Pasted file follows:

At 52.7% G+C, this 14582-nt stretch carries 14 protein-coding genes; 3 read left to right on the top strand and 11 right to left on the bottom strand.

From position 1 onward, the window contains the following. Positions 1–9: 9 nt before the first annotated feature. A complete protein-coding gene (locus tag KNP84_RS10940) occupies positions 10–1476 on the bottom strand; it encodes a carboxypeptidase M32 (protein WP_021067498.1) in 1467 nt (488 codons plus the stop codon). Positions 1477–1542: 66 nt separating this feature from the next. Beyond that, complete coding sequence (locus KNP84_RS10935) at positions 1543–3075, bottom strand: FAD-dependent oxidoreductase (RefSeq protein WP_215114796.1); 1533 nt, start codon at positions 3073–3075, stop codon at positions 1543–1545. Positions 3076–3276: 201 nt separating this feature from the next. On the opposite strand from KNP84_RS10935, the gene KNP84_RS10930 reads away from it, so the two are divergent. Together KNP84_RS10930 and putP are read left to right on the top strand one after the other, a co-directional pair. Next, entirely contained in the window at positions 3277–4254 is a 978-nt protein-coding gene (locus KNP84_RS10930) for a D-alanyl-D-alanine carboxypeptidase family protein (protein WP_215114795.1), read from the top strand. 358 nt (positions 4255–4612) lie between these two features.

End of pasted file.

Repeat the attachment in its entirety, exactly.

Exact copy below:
At 52.7% G+C, this 14582-nt stretch carries 14 protein-coding genes; 3 read left to right on the top strand and 11 right to left on the bottom strand.

From position 1 onward, the window contains the following. Positions 1–9: 9 nt before the first annotated feature. A complete protein-coding gene (locus tag KNP84_RS10940) occupies positions 10–1476 on the bottom strand; it encodes a carboxypeptidase M32 (protein WP_021067498.1) in 1467 nt (488 codons plus the stop codon). Positions 1477–1542: 66 nt separating this feature from the next. Beyond that, complete coding sequence (locus KNP84_RS10935) at positions 1543–3075, bottom strand: FAD-dependent oxidoreductase (RefSeq protein WP_215114796.1); 1533 nt, start codon at positions 3073–3075, stop codon at positions 1543–1545. Positions 3076–3276: 201 nt separating this feature from the next. On the opposite strand from KNP84_RS10935, the gene KNP84_RS10930 reads away from it, so the two are divergent. Together KNP84_RS10930 and putP are read left to right on the top strand one after the other, a co-directional pair. Next, entirely contained in the window at positions 3277–4254 is a 978-nt protein-coding gene (locus KNP84_RS10930) for a D-alanyl-D-alanine carboxypeptidase family protein (protein WP_215114795.1), read from the top strand. 358 nt (positions 4255–4612) lie between these two features.